Suppose Mitt Romney ekes out a victory in November by a margin smaller than the number of young and minority voters who couldn’t cast ballots because the photo-identification laws enacted by Republican governors and legislators kept them from the polls. What should Democrats do then? What would Republicans do? And how would other nations respond?

As suppositions go, this one isn’t actually far-fetched. No one in the Romney camp expects a blowout; if he does prevail, every poll suggests it will be by the skin of his teeth. Numerous states under Republican control have passed strict voter identification laws. Pennsylvania, Texas, Indiana, Kansas, Tennessee and Georgia require specific kinds of ID; the laws in Michigan, Florida, South Dakota, Idaho and Louisiana are only slightly more flexible. Wisconsin’s law was struck down by a state court.

Instances of voter fraud are almost nonexistent, but the right-wing media’s harping on the issue has given Republican politicians cover to push these laws through statehouse after statehouse. The laws’ intent, however, is entirely political: By creating restrictions that disproportionately impact minorities, they’re supposed to bolster Republican prospects. Ticking off Republican achievements in Pennsylvania’s House of Representatives, their legislative leader, Mike Turzai, extolled in a talk last month that “voter ID . . . is gonna allow Governor Romney to win the state of Pennsylvania.”

How could Turzai be so sure? The Pennsylvania Department of State acknowledges that as many as 759,000 residents lack the proper ID. That’s 9.2 percent of registered voters, but the figure rises to 18 percent in heavily black Philadelphia. The law also requires that the photo IDs have expiration dates, which many student IDs do not.

The pattern is similar in every state that has enacted these restrictions. Attorney General Eric Holder has said that 8 percent of whites in Texas lack the kind of identification required by that state’s law; the percentage among blacks is three times that. The Justice Department has filed suit against Southern states whose election procedures are covered by the 1965 Voting Rights Act. It is also investigating Pennsylvania’s law, though that state is not subject to some provisions of the Voting Rights Act.

If voter suppression goes forward and Romney narrowly prevails, consider the consequences. An overwhelmingly and increasingly white Republican Party, based in the South, will owe its power to discrimination against black and Latino voters, much like the old segregationist Dixiecrats. It’s not that Republicans haven’t run voter suppression operations before, but they’ve been under-the-table dirty tricks, such as calling minority voters with misinformation about polling-place locations and hours. By contrast, this year’s suppression would be the intended outcome of laws that Republicans publicly supported, just as the denial of the franchise to Southern blacks before 1965 was the intended result of laws such as poll taxes. More ominous still, by further estranging minority voters, even as minorities constitute a steadily larger share of the electorate, Republicans will be putting themselves in a position where they increasingly rely on only white voters and where their only path to victory will be the continued suppression of minority votes. A cycle more vicious is hard to imagine.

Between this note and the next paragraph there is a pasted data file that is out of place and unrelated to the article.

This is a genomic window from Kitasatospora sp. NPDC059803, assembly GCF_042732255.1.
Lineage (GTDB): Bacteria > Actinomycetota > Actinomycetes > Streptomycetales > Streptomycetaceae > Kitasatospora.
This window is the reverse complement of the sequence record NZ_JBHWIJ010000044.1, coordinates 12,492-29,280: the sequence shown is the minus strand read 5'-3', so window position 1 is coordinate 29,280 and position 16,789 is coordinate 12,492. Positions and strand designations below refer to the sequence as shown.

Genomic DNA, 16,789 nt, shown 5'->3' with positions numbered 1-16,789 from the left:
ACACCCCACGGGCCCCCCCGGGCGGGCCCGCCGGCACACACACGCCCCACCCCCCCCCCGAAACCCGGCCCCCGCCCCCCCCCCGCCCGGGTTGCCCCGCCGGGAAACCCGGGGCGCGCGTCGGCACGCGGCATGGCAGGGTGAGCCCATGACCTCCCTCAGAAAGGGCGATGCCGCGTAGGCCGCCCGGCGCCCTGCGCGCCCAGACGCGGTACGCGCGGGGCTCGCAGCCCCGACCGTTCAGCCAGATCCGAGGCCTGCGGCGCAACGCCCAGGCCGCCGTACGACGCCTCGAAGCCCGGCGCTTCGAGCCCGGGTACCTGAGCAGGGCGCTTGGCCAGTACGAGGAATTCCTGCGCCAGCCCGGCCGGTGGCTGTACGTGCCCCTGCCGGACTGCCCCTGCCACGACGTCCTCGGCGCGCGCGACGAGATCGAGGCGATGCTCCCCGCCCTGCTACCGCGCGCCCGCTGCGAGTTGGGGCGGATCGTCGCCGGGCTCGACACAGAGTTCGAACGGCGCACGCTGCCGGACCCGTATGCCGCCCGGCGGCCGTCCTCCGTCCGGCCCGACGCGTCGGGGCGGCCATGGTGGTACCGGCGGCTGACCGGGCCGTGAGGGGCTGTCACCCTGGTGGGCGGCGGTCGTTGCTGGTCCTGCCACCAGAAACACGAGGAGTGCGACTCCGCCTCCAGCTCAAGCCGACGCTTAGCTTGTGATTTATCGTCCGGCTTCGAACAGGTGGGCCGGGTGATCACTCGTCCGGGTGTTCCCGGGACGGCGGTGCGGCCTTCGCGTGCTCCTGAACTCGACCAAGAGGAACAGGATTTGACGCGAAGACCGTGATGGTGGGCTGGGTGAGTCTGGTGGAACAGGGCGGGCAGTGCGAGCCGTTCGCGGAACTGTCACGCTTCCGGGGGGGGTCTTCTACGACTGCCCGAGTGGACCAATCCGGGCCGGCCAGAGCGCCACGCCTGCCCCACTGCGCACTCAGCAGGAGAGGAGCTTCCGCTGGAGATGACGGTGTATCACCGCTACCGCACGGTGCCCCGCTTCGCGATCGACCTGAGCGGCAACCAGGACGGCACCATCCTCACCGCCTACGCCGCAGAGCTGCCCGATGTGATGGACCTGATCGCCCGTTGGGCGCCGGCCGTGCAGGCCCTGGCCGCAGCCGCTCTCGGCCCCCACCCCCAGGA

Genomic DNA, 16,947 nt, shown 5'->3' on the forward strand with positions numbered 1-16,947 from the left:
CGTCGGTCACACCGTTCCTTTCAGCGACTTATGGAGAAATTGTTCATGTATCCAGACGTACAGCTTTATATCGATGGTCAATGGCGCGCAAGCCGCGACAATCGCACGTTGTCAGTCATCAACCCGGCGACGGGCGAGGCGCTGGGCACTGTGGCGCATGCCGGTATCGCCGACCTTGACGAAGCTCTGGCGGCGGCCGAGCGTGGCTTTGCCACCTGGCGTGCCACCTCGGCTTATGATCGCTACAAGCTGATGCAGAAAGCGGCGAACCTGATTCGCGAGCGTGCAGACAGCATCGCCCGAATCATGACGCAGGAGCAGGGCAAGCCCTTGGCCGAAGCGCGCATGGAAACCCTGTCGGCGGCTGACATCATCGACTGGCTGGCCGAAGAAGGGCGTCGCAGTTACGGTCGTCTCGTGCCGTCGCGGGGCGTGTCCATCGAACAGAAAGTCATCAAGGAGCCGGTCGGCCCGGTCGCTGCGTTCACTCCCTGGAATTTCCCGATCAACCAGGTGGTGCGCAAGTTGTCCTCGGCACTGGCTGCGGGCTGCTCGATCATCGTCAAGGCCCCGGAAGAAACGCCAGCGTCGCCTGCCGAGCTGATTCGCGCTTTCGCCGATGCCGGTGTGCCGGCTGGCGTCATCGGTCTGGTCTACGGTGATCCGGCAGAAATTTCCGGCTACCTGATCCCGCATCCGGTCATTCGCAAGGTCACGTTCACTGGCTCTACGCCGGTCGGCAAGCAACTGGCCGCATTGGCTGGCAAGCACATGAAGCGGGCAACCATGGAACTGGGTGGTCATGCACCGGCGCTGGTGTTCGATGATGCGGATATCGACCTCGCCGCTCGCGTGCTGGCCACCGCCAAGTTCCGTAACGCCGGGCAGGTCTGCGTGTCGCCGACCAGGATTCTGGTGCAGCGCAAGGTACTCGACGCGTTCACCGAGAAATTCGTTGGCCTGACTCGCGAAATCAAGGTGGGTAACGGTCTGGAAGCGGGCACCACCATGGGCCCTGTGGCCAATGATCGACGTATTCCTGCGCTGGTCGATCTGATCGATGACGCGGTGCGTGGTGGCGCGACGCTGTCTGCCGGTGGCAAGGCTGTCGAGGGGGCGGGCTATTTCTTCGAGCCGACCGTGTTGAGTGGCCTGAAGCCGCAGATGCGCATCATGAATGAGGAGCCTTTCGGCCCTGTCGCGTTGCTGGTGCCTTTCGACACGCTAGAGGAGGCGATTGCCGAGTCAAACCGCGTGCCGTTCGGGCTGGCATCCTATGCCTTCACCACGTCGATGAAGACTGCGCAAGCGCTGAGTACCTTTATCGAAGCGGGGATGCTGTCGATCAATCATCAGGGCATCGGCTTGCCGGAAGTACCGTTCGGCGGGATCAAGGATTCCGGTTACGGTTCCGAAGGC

It’s also not a cycle calculated to endear America to the rest of the world. The United States abolished electoral apartheid in the 1960s for reasons that were largely moral but were also geopolitical. Eliminating segregation and race-specific voting helped our case against the Soviets during the Cold War, particularly among the emerging nations of Asia and Africa. It’s not likely that many, anywhere, would favorably view what is essentially a racially based restriction of the franchise. China might well argue that our commitment to democracy is a sham.

And what should Democrats do if Romney comes to power on the strength of racially suppressed votes? Such an outcome and such a presidency, I’d hope they contend, would be illegitimate — a betrayal of our laws and traditions, of our very essence as a democratic republic. Mass demonstrations would be in order. So would a congressional refusal to confirm any of Romney’s appointments. A presidency premised on a racist restriction of the franchise creates a political and constitutional crisis, and responding to it with resigned acceptance or inaction would negate America’s hard-won commitment to democracy and equality.

The course on which Republicans have embarked isn’t politics as usual. We don’t rig elections by race in America, not anymore, and anyone who does should not be rewarded with uncontested power.


By: Harold Meyerson, Opinion Writer, The Washington Post, Originally published July 24, 2012,

August 8, 2012 Posted by | Election 2012 | , , , , , , , , | Leave a comment